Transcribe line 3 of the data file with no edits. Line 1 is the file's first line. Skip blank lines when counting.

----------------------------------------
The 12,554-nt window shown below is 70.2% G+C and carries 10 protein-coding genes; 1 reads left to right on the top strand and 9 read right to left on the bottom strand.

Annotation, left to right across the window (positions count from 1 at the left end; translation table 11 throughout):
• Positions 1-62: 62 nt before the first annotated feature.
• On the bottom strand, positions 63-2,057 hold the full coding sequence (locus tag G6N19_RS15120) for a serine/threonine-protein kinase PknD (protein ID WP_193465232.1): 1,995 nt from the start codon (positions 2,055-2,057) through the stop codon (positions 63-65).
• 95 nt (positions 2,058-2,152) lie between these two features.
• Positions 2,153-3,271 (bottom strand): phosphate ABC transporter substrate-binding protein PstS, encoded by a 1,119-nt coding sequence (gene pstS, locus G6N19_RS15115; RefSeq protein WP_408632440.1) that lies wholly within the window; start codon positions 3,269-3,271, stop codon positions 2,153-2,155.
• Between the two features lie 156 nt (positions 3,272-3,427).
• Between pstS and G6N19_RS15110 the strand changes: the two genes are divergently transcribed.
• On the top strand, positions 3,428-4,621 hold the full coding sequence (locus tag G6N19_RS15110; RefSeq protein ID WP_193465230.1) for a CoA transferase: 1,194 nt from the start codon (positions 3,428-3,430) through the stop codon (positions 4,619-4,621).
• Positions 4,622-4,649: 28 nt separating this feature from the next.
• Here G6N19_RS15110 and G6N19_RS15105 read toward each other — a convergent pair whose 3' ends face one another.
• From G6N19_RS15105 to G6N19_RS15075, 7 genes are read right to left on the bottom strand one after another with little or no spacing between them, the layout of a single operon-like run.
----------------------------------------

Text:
• Positions 1-62: 62 nt before the first annotated feature.